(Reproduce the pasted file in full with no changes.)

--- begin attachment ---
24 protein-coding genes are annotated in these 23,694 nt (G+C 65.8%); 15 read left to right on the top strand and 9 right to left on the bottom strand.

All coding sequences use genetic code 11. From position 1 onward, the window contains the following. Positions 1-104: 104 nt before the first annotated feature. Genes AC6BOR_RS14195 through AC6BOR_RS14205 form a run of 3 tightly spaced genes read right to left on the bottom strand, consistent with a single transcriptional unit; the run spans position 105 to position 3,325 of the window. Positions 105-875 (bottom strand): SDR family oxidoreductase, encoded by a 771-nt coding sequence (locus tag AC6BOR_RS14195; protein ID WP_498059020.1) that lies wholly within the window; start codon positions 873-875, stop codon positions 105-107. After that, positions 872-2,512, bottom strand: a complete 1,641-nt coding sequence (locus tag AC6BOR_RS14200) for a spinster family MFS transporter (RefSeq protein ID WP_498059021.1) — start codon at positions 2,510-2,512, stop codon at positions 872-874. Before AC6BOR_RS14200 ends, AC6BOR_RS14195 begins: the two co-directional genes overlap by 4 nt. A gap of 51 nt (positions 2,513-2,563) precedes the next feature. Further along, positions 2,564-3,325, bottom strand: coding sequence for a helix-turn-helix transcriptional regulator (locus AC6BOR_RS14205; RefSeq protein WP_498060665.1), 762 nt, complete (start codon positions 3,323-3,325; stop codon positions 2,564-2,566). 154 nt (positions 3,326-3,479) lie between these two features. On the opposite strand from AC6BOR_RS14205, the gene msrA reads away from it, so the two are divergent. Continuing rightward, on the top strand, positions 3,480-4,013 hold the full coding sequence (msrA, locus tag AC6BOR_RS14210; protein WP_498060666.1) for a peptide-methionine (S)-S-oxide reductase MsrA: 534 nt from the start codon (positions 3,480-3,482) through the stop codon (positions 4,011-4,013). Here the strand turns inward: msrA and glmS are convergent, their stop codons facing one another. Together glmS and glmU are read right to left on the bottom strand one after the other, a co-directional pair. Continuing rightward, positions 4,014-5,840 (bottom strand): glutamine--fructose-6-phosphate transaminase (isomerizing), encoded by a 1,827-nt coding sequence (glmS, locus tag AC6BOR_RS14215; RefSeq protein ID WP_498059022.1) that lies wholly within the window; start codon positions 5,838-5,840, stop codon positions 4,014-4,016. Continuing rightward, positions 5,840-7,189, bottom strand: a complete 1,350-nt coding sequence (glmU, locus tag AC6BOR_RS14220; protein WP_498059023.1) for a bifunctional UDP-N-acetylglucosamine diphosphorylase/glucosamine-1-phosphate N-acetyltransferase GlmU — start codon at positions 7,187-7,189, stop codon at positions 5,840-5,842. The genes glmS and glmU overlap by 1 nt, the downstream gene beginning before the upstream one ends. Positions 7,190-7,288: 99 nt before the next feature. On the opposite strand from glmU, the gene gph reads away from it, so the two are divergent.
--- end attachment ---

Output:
24 protein-coding genes are annotated in these 23,694 nt (G+C 65.8%); 15 read left to right on the top strand and 9 right to left on the bottom strand.

All coding sequences use genetic code 11. From position 1 onward, the window contains the following. Positions 1-104: 104 nt before the first annotated feature. Genes AC6BOR_RS14195 through AC6BOR_RS14205 form a run of 3 tightly spaced genes read right to left on the bottom strand, consistent with a single transcriptional unit; the run spans position 105 to position 3,325 of the window. Positions 105-875 (bottom strand): SDR family oxidoreductase, encoded by a 771-nt coding sequence (locus tag AC6BOR_RS14195; protein ID WP_498059020.1) that lies wholly within the window; start codon positions 873-875, stop codon positions 105-107. After that, positions 872-2,512, bottom strand: a complete 1,641-nt coding sequence (locus tag AC6BOR_RS14200) for a spinster family MFS transporter (RefSeq protein ID WP_498059021.1) — start codon at positions 2,510-2,512, stop codon at positions 872-874. Before AC6BOR_RS14200 ends, AC6BOR_RS14195 begins: the two co-directional genes overlap by 4 nt. A gap of 51 nt (positions 2,513-2,563) precedes the next feature. Further along, positions 2,564-3,325, bottom strand: coding sequence for a helix-turn-helix transcriptional regulator (locus AC6BOR_RS14205; RefSeq protein WP_498060665.1), 762 nt, complete (start codon positions 3,323-3,325; stop codon positions 2,564-2,566). 154 nt (positions 3,326-3,479) lie between these two features. On the opposite strand from AC6BOR_RS14205, the gene msrA reads away from it, so the two are divergent. Continuing rightward, on the top strand, positions 3,480-4,013 hold the full coding sequence (msrA, locus tag AC6BOR_RS14210; protein WP_498060666.1) for a peptide-methionine (S)-S-oxide reductase MsrA: 534 nt from the start codon (positions 3,480-3,482) through the stop codon (positions 4,011-4,013). Here the strand turns inward: msrA and glmS are convergent, their stop codons facing one another. Together glmS and glmU are read right to left on the bottom strand one after the other, a co-directional pair. Continuing rightward, positions 4,014-5,840 (bottom strand): glutamine--fructose-6-phosphate transaminase (isomerizing), encoded by a 1,827-nt coding sequence (glmS, locus tag AC6BOR_RS14215; RefSeq protein ID WP_498059022.1) that lies wholly within the window; start codon positions 5,838-5,840, stop codon positions 4,014-4,016. Continuing rightward, positions 5,840-7,189, bottom strand: a complete 1,350-nt coding sequence (glmU, locus tag AC6BOR_RS14220; protein WP_498059023.1) for a bifunctional UDP-N-acetylglucosamine diphosphorylase/glucosamine-1-phosphate N-acetyltransferase GlmU — start codon at positions 7,187-7,189, stop codon at positions 5,840-5,842. The genes glmS and glmU overlap by 1 nt, the downstream gene beginning before the upstream one ends. Positions 7,190-7,288: 99 nt before the next feature. On the opposite strand from glmU, the gene gph reads away from it, so the two are divergent.